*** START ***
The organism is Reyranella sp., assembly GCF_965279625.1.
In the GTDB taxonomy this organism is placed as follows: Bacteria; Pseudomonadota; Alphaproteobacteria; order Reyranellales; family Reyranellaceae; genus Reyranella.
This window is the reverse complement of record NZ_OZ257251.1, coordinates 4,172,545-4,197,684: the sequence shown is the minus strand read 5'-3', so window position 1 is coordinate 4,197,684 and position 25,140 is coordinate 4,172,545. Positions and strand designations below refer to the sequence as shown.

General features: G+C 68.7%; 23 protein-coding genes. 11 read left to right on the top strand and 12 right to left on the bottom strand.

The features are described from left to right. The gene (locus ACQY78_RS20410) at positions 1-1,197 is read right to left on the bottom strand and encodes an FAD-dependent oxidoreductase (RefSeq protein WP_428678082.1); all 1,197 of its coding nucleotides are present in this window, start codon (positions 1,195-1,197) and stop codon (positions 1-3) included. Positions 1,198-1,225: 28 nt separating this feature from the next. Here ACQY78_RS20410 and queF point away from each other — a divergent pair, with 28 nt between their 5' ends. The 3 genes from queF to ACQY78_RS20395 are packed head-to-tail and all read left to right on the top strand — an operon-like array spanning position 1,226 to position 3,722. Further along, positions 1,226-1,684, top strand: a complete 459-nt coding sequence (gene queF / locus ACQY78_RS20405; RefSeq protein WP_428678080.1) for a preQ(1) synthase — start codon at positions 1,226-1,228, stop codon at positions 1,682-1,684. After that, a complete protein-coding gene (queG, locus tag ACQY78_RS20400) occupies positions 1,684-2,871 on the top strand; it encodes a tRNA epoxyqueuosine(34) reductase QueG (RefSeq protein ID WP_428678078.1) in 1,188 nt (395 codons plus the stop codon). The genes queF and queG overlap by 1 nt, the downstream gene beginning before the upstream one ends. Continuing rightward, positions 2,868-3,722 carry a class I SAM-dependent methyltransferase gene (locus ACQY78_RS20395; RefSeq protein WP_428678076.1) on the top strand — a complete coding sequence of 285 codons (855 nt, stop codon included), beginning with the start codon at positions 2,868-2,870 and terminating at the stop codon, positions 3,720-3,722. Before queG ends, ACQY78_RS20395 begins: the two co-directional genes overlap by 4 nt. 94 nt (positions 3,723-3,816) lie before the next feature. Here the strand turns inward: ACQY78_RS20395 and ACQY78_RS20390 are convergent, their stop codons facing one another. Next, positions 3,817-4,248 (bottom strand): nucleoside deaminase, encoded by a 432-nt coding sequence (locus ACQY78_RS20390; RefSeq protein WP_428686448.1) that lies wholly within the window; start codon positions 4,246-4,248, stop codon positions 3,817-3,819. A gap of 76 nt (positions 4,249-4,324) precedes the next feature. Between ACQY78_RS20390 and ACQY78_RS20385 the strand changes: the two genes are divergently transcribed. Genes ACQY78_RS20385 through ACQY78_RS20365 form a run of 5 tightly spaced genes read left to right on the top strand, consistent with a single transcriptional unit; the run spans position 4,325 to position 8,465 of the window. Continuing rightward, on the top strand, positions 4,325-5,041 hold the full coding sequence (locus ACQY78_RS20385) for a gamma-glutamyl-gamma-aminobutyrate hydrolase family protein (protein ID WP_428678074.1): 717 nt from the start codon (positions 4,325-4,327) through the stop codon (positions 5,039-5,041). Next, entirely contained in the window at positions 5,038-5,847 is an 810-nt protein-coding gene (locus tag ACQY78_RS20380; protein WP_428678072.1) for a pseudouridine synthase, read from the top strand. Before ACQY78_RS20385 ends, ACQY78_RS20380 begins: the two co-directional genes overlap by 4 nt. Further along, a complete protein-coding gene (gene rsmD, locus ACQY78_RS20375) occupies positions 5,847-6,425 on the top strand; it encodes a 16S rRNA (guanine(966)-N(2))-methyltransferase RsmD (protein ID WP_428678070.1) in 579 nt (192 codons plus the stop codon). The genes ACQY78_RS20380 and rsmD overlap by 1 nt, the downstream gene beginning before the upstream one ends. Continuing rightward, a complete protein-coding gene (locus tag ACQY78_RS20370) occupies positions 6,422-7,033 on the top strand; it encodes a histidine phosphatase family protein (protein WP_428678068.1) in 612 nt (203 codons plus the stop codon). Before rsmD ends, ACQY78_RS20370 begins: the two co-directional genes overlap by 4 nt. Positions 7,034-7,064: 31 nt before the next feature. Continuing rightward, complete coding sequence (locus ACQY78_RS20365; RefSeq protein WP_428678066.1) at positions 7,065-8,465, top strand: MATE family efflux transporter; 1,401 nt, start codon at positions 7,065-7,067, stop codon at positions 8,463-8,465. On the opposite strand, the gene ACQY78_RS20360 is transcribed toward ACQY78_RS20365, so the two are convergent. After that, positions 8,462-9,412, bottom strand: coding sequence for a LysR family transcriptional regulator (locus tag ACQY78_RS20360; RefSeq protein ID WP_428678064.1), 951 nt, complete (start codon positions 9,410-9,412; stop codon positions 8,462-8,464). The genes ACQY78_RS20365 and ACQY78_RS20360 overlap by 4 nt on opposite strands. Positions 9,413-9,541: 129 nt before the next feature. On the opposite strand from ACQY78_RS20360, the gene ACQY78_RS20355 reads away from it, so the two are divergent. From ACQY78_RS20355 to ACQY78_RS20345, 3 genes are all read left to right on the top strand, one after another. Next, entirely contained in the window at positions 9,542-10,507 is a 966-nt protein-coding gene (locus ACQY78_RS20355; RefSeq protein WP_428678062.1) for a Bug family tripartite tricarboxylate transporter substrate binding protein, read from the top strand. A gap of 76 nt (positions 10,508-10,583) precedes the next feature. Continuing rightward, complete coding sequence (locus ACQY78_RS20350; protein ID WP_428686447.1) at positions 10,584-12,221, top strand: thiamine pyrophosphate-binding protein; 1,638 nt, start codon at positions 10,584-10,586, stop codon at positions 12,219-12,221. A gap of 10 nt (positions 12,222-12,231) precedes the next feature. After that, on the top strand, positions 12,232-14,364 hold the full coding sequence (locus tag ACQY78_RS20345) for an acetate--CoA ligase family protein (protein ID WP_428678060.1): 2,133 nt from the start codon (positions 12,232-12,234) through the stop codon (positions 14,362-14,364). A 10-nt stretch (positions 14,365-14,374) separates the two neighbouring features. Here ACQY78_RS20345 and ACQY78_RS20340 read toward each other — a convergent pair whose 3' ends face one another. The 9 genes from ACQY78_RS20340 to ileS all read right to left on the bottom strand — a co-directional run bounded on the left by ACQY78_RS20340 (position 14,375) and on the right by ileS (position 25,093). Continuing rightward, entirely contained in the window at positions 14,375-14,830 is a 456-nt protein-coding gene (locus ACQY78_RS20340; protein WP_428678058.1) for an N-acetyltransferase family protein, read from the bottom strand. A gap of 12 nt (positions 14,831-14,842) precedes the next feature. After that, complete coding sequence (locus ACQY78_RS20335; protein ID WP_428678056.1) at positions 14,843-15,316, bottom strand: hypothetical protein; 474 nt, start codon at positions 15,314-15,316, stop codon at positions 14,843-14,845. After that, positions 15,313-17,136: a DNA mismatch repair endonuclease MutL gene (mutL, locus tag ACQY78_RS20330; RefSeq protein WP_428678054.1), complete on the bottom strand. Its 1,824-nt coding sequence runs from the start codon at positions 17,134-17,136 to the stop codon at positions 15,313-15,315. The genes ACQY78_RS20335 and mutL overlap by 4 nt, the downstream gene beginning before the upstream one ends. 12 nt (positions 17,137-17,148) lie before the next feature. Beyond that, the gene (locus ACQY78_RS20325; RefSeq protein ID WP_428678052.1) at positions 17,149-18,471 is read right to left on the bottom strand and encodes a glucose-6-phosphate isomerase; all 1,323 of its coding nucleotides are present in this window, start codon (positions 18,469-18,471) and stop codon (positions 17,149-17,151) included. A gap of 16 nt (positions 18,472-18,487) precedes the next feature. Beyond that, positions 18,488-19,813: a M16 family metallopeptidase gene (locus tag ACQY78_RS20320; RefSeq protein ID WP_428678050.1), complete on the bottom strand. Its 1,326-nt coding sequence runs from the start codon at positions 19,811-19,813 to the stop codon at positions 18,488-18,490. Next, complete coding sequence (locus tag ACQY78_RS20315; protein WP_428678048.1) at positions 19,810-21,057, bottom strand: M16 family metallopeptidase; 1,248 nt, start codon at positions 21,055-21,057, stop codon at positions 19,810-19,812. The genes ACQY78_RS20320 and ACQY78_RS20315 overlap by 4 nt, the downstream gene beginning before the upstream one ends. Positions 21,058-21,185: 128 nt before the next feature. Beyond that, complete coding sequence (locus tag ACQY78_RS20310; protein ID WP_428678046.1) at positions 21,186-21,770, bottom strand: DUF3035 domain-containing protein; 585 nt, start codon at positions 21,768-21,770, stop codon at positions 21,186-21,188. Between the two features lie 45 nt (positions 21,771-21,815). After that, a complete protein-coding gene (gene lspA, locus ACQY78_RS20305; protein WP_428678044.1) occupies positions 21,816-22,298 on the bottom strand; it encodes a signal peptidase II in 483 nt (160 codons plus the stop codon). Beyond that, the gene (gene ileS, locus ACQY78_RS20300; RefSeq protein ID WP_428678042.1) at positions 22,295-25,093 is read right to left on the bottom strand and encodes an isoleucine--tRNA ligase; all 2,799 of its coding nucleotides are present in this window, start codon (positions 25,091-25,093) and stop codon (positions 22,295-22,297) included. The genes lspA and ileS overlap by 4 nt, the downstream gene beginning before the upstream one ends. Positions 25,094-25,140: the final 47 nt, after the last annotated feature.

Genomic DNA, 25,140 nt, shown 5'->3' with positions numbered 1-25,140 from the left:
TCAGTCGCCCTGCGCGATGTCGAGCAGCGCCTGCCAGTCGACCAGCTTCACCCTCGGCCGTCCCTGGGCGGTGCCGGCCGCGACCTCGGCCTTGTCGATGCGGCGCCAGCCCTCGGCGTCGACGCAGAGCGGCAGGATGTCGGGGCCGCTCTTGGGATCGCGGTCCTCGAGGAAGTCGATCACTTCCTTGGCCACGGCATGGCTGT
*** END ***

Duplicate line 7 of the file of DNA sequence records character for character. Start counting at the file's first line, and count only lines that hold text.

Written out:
TCAGTCGCCCTGCGCGATGTCGAGCAGCGCCTGCCAGTCGACCAGCTTCACCCTCGGCCGTCCCTGGGCGGTGCCGGCCGCGACCTCGGCCTTGTCGATGCGGCGCCAGCCCTCGGCGTCGACGCAGAGCGGCAGGATGTCGGGGCCGCTCTTGGGATCGCGGTCCTCGAGGAAGTCGATCACTTCCTTGGCCACGGCATGGCTGT